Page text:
I recently registered for the Twin Cities marathon, which will be held in October of this year. It will be my third marathon, so I’ve been through the training before. However, as a refresher, I dusted off a marathon training book I had purchased several years ago and began reading.
The first chapter is quite inspirational. It reflects upon the time and effort it takes to train for a marathon. By the time race day arrives, months of work have been put in, and hundreds of miles have been logged in preparation of the big event.
The thing that stands out for me is that the author urges the readers to remember to enjoy the actual race. After all, the goal of marathon training is to condition the mind and body to push through adversity and run for hours continuously. Any marathon training program will have already had the runner perform this several times. By the time race day arrives, these goals have already been accomplished. All that is really left to do is to put those skills on display.
The emphasis of the writer is on the journey. It’s through the journey of increasing mileage, losing toenails, sore muscles, and weekly long runs that the next 9 months of training will transform me once again into a marathon runner. On October 7th, starting at 8:00am, I will enjoy the crowds cheering, the music blaring, and the mystique of a race called marathon.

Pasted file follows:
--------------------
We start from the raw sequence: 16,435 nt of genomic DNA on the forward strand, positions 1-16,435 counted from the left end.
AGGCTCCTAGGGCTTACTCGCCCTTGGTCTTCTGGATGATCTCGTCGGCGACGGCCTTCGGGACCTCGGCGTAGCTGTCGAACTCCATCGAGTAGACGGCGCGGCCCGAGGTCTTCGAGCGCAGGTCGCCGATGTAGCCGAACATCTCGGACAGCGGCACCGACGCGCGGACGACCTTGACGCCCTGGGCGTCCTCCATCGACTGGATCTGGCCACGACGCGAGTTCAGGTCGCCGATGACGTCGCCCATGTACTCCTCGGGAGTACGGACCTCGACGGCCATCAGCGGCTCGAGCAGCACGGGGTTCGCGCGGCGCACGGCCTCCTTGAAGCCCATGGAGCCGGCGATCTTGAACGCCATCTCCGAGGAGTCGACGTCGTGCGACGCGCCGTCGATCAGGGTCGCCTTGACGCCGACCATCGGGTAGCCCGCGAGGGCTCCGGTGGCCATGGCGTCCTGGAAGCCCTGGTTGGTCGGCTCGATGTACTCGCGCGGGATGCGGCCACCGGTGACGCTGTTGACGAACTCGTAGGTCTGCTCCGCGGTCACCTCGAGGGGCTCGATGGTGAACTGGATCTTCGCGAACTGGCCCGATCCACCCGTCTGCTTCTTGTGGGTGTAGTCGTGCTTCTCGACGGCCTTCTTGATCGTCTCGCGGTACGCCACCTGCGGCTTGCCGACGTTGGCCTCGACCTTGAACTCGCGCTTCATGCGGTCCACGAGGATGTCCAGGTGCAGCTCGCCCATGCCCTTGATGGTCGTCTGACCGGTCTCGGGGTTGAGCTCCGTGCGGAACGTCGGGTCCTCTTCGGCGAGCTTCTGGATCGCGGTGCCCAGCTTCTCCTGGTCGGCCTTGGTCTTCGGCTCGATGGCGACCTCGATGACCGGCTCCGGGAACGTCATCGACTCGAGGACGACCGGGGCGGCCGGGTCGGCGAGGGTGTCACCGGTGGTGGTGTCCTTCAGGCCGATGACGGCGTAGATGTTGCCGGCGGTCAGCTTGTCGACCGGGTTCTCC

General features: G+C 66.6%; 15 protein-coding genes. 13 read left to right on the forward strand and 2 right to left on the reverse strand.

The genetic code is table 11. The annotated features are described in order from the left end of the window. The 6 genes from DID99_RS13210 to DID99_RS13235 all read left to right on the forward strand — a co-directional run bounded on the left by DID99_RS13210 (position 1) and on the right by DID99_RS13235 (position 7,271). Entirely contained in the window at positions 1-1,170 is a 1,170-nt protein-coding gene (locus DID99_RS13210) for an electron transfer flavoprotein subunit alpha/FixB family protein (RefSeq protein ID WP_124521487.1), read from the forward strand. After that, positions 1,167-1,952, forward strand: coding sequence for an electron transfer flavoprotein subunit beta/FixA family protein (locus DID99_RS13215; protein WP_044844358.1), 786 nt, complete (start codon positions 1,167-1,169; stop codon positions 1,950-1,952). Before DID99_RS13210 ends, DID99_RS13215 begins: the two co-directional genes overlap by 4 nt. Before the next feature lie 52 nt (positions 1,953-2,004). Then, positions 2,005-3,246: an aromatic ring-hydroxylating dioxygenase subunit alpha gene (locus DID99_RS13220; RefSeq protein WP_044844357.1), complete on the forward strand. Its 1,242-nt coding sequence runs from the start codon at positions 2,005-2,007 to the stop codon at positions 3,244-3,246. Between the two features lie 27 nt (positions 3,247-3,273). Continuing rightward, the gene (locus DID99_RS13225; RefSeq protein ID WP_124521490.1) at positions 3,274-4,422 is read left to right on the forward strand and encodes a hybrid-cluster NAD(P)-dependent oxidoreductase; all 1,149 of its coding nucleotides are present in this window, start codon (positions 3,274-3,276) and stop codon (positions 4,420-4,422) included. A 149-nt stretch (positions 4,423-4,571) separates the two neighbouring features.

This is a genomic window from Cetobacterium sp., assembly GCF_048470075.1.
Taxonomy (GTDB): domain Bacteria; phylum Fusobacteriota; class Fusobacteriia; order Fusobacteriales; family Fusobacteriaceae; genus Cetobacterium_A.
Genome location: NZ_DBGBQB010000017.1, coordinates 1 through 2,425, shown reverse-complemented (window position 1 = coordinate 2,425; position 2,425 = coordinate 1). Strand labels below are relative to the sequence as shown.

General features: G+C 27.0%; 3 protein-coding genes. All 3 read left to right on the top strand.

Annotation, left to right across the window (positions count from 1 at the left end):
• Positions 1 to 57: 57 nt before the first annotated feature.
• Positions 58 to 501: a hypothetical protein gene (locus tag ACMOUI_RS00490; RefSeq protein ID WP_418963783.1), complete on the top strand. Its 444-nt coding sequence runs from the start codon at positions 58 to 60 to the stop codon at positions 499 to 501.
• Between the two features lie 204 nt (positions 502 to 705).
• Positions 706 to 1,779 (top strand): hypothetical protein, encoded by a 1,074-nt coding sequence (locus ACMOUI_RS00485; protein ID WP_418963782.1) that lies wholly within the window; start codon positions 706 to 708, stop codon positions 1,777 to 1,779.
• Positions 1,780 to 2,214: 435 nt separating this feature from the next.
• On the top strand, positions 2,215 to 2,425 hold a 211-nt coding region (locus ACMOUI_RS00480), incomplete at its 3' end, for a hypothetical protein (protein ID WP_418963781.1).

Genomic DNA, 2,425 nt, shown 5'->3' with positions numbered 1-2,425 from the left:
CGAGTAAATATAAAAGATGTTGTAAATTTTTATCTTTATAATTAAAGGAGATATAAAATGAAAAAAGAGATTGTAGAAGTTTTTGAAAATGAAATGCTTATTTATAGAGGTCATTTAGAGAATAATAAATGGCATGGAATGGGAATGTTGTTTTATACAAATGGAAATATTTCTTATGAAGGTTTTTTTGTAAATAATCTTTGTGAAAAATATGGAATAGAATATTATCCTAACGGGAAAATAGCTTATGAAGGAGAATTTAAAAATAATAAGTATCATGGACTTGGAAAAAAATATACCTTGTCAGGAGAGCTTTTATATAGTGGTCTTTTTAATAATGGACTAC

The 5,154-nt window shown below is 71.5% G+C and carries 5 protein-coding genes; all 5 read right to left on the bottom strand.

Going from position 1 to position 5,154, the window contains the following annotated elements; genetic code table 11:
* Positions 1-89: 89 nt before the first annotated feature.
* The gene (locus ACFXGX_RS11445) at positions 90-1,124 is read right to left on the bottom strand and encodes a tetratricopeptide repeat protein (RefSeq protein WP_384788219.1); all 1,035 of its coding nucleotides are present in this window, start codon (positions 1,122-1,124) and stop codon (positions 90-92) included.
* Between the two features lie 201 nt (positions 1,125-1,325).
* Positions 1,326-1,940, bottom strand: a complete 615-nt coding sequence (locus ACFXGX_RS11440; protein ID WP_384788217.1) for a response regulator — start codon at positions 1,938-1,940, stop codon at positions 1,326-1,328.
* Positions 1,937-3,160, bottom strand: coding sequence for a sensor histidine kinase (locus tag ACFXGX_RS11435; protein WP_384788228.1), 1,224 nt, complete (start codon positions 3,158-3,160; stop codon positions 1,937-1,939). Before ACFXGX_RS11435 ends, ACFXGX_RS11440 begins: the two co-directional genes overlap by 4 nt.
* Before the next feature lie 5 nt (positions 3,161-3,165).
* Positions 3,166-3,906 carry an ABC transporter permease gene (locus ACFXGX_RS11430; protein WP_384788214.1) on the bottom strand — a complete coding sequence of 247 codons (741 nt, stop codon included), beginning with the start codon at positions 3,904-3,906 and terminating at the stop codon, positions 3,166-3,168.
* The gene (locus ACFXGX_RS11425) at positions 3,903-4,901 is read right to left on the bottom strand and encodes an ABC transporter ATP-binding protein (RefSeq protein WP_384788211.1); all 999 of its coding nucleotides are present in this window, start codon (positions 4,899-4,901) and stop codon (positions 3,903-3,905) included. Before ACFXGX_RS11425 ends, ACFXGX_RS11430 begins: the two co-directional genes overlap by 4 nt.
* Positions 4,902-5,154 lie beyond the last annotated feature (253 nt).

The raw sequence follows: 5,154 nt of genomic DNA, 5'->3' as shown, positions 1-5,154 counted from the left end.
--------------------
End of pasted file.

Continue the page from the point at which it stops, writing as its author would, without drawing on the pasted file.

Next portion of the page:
The race is not the goal. It is the reward.
Paying off debt can be put into a similar perspective. My wife and I have been making payments to our debt management program for two and a half years, and have another two and a half years remaining before our credit card debt is completely gone. During this time, we have been and are continuing to figure out how to handle our finances the correct way. Budgeting, communicating, as well as learning and practicing self control.
It is through this 5 year journey of arguments, tears, failures, practice, successes, and repetition that my wife and I will become financially responsible. By the end of our program, our goal is to be living within our means, have an emergency fund, and be saving for our kids’ education as well as our own future in retirement.
Our last projected payment to our debt management program is June 28th, 2014 after which our credit card balances will all be zero.
But that’s not the goal, It is simply the reward.